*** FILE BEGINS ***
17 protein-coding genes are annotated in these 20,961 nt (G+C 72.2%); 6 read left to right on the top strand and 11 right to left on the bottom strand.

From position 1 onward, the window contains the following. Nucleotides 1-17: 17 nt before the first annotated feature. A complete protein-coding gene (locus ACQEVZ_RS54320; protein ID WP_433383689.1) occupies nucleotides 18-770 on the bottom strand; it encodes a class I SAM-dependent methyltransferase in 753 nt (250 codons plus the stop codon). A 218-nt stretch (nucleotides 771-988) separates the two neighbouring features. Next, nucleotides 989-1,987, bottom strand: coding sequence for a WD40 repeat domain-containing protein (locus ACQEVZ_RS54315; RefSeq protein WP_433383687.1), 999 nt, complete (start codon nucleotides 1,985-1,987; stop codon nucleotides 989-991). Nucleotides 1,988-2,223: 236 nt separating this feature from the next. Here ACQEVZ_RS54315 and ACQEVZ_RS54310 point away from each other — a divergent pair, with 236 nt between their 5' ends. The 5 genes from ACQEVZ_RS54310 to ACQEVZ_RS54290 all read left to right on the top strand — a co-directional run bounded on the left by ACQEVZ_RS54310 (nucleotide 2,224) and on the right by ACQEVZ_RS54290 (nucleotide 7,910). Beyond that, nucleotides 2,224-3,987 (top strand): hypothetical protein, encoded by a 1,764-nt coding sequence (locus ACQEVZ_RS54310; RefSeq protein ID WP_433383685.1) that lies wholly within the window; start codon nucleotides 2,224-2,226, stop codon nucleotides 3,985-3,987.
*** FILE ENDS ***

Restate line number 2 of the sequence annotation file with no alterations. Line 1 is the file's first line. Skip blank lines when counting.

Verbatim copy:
From position 1 onward, the window contains the following. Nucleotides 1-17: 17 nt before the first annotated feature. A complete protein-coding gene (locus ACQEVZ_RS54320; protein ID WP_433383689.1) occupies nucleotides 18-770 on the bottom strand; it encodes a class I SAM-dependent methyltransferase in 753 nt (250 codons plus the stop codon). A 218-nt stretch (nucleotides 771-988) separates the two neighbouring features. Next, nucleotides 989-1,987, bottom strand: coding sequence for a WD40 repeat domain-containing protein (locus ACQEVZ_RS54315; RefSeq protein WP_433383687.1), 999 nt, complete (start codon nucleotides 1,985-1,987; stop codon nucleotides 989-991). Nucleotides 1,988-2,223: 236 nt separating this feature from the next. Here ACQEVZ_RS54315 and ACQEVZ_RS54310 point away from each other — a divergent pair, with 236 nt between their 5' ends. The 5 genes from ACQEVZ_RS54310 to ACQEVZ_RS54290 all read left to right on the top strand — a co-directional run bounded on the left by ACQEVZ_RS54310 (nucleotide 2,224) and on the right by ACQEVZ_RS54290 (nucleotide 7,910). Beyond that, nucleotides 2,224-3,987 (top strand): hypothetical protein, encoded by a 1,764-nt coding sequence (locus ACQEVZ_RS54310; RefSeq protein ID WP_433383685.1) that lies wholly within the window; start codon nucleotides 2,224-2,226, stop codon nucleotides 3,985-3,987.